Sometimes as a business continuity manager you have a feeling that a certain decision is the wrong one, despite qualitative and quantitative evidence pointing to the contrary. Dominic Irvine explains how research is starting to support the reliability of trusting your gut feeling…

Qualitative and quantitative evidence is sometimes used as a weapon to force decisions through when not everyone involved is convinced; in the face of charts, spreadsheets and PowerPoint decks, gut feel seems like a poor response, and yet what we are learning from research into exertion and fatigue, is that it is one of the most useful tools in our armoury of tests.

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After the First World War, much work was done to find a way to measure fatigue but it was deemed such a subjective concept as to be impossible to develop any meaningful way of objectively measuring it. It was not possible to fathom out the complex interaction between emotional, physical and mental aspects of fatigue in a way that could be reliably and accurately counted. And yet, we all know the feeling of being fatigued and how tired we are.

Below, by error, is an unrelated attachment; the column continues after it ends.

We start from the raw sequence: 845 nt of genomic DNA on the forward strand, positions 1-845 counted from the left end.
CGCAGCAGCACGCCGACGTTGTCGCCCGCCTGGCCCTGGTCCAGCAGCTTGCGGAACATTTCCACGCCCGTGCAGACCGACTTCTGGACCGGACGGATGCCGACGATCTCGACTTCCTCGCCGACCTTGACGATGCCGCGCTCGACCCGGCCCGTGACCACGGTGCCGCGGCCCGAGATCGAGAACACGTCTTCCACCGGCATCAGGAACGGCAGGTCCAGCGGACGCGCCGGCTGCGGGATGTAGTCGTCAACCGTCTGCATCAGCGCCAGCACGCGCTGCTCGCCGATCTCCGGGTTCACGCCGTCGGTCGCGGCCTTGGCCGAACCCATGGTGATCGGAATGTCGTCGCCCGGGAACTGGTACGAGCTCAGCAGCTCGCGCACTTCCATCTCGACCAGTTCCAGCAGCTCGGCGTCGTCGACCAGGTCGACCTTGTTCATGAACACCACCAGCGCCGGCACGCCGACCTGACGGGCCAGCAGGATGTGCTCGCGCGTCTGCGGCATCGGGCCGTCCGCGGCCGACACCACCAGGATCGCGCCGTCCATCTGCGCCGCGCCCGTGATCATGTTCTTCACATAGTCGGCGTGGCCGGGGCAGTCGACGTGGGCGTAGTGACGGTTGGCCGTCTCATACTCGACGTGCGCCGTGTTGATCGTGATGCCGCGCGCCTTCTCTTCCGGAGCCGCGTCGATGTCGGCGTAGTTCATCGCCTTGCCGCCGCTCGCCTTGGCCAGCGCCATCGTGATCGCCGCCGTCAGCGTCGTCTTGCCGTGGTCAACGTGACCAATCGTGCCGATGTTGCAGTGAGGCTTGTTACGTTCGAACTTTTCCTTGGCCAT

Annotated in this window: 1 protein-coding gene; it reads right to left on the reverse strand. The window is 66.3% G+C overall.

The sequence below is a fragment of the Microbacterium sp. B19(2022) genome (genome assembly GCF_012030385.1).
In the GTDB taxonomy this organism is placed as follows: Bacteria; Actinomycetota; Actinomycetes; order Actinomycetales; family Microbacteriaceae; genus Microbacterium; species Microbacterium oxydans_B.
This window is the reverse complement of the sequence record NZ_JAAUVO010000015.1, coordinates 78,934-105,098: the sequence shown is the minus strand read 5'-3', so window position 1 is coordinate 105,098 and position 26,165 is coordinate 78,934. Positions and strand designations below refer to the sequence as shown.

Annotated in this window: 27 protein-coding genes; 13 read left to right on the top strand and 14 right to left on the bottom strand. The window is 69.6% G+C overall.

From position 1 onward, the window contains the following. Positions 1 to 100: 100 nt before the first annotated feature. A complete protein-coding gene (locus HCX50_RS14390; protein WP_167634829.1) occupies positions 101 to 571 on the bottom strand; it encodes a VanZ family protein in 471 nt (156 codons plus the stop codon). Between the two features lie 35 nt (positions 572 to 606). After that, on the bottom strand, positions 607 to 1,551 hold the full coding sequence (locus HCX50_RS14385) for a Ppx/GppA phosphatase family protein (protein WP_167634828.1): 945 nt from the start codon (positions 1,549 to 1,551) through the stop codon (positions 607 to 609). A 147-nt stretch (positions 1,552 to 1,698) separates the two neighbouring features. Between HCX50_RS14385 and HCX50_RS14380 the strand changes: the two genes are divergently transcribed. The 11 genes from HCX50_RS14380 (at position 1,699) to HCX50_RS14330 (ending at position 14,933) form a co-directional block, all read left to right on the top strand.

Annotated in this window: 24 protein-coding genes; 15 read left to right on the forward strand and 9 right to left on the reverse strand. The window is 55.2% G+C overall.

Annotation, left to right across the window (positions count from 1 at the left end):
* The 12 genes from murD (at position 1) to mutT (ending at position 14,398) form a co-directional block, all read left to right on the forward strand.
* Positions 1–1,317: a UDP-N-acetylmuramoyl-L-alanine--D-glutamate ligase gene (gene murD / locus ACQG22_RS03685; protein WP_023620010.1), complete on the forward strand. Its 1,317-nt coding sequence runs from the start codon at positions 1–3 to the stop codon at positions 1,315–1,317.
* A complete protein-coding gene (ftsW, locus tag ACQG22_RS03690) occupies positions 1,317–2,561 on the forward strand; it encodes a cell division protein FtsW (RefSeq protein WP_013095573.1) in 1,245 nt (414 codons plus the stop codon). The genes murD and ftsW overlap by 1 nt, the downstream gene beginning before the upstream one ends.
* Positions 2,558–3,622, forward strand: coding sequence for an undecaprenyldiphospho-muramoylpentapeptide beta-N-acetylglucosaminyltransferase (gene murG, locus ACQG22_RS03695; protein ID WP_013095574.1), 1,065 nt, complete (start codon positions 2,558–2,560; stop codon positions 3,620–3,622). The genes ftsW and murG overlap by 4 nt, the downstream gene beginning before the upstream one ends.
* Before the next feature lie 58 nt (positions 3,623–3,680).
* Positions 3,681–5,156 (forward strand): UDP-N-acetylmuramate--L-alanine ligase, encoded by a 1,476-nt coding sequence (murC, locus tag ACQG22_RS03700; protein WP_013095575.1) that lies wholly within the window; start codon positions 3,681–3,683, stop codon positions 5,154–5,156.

Roll forward a few decades and Dr Gunnar Borg invented a measurement scale that when exercising, would allow someone to express their level of exertion on a scale between six and 20. This score equated reasonably accurately with their actual heart rate (multiply the score on the scale by 10). Subsequent research has shown a quite remarkable link between the subjective sense of where on the Borg scale a person feels and the specific changes that take place in the body in response to exercise.

For example, when people report being at or around 17 on the Borg Scale they have also reached the tipping point at which the blood concentration of lactate, a by-product of exercise, starts to rise exponentially. It’s also the point at which breathing whilst exercising becomes more laboured – a point known as the ventilatory threshold. Sports laboratories the world over use the Borg scale as a very convenient indicator in support of the other tests that they do. The Borg scale is a simple, subjective, reliable and accurate measure of exertion.

Today, the evidence is beginning to emerge that the use of subjective measures like the Borg scale can be applied to other complex processes such as mental fatigue. Research into physical exercise has demonstrated that the thing that stops us exercising more is not so much physical fatigue as mental fatigue. It’s our perception of effort and the value of that effort that governs our ability to perform and not so much the physical fatigue experienced by our muscles.

Source: Continuity Central

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